Theodora “Theo” Tenpenny knows a lot about artwork. Her grandfather was an artist and worked as a security guard at the Metropolitan Museum of Art. Then, he passed away and left her a note telling her to “look under the egg.” What egg? Did he mean the painting that hangs in his art studio? It has a large egg on it. When she accidentally spills water on this painting, she finds that there is another painting; one that looks like it should be in a museum. How did her grandfather get this painting? Did he do something illegal? Theo doesn’t know what to do. With the help of a new friend, Theo decides she must figure out what her grandfather did to get this painting and also clear his name if she needs to. This mystery has many twists and turns as well as some great information about art, World War II, and a special group called the Monuments Men.
Book reviewed by Laura B., Youth Technology Librarian
Growing up can be rough: sometimes your friends move away, sometimes your friends aren’t as kind as they should be, and sometimes you just feel out of place. Shannon Hale writes about how she viewed the world while she was in elementary school. Like most kids, she had trouble with her sibling and friends. As the story goes on, she realizes she may not always realize all the things the people in her life are dealing with. It’s a helpful reminder that growing up isn’t always easy, and sometimes we need to walk in someone else’s shoes to understand them. If you loved Smile or El Deafo, you’ll enjoy this graphic novel too!
Book reviewed by Katie D., Youth Outreach Liaison
Starting as an assignment for school, Caitlin is a middle school student in the United States who decides to write to Martin in Zimbabwe. They learn about each other’s lives and become friends long after the assignment has been completed. As Caitlin realizes that Martin and his family are in increasing danger in their country, she and her family find ways to help and eventually get Martin to the United States so he can continue his education. It’s a true story.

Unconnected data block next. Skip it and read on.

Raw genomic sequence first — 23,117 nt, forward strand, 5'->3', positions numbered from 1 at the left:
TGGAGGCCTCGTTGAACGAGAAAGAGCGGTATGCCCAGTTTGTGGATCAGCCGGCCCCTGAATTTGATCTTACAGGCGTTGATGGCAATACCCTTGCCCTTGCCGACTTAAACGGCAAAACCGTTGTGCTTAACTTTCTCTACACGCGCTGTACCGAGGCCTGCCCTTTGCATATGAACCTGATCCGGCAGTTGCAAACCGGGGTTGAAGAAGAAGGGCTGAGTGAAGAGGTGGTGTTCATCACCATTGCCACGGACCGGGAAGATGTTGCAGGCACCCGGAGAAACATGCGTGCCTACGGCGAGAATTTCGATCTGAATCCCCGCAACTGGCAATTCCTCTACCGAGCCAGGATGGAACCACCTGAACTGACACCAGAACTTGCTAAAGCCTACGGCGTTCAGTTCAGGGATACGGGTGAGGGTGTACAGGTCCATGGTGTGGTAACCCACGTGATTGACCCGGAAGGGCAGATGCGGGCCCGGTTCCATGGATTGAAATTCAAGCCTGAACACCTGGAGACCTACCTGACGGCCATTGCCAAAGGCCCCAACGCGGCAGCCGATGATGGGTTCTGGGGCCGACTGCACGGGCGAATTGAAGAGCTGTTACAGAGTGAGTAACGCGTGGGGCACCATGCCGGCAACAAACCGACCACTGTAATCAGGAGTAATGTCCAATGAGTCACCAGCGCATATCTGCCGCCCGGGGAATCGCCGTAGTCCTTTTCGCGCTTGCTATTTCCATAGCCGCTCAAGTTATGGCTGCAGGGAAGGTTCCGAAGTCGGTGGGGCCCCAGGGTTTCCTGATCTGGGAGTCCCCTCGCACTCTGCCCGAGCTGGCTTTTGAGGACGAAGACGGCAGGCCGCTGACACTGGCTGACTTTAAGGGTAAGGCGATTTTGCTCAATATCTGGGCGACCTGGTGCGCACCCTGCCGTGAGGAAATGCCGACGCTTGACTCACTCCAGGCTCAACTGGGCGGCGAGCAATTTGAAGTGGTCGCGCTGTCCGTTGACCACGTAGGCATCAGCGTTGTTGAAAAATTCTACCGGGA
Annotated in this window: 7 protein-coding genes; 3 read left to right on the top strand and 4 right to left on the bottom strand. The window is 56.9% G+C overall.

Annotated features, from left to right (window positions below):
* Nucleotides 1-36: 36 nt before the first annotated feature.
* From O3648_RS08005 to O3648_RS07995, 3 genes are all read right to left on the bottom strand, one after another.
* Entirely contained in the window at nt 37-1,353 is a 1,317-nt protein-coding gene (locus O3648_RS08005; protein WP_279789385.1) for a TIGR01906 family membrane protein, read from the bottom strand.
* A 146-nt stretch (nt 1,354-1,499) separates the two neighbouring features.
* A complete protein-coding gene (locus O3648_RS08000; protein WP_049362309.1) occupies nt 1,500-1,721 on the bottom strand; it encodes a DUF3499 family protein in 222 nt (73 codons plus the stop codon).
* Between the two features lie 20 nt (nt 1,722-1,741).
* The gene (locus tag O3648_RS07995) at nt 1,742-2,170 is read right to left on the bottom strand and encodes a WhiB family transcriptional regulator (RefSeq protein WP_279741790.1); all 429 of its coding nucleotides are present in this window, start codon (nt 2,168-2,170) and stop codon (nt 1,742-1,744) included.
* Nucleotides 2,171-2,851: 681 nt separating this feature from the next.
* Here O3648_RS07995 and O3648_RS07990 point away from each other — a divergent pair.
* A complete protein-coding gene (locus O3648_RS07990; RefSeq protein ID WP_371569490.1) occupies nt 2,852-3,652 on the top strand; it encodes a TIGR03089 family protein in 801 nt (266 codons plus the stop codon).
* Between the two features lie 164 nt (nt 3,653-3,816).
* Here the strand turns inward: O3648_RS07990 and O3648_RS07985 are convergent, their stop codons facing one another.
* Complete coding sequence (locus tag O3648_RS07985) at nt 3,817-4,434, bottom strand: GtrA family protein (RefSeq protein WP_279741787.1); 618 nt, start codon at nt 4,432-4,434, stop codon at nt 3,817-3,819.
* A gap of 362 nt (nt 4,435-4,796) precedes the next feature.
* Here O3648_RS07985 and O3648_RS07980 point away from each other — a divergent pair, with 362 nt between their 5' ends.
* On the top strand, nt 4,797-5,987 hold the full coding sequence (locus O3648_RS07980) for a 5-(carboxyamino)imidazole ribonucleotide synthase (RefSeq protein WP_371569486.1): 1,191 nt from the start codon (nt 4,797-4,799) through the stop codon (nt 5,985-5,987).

Book reviewed by Anne W., Youth Services Assistant
Looking for a chapter book that sends cold shivers up your spine? Look no further than The Gathering, the first book in the “Shadow House” series by Dan Poblocki. Five children from across the U.S. are lured to the mysterious Larkspur House under false pretenses. Is it a music academy? Is it the residence of a long-lost great aunt? What they find inside the immense building is something completely different. Once the kids are behind the locked doors, they may never leave again. One of the strengths of this unique title is its connection to an app called “Shadow House” which can be downloaded for free from the Google Play app for Android smartphones or from the Apple app store for iPhones. Once the app is downloaded, the reader can access additional ghost stories every time a sigil, or symbol, is discovered on a book page. I enjoyed the app’s creepy music and stories as well as the spooky illustrations. The book will entice you without the app, but I recommend trying the app to add to the chilling experience.
Book reviewed by Amy M., Youth Services Assistant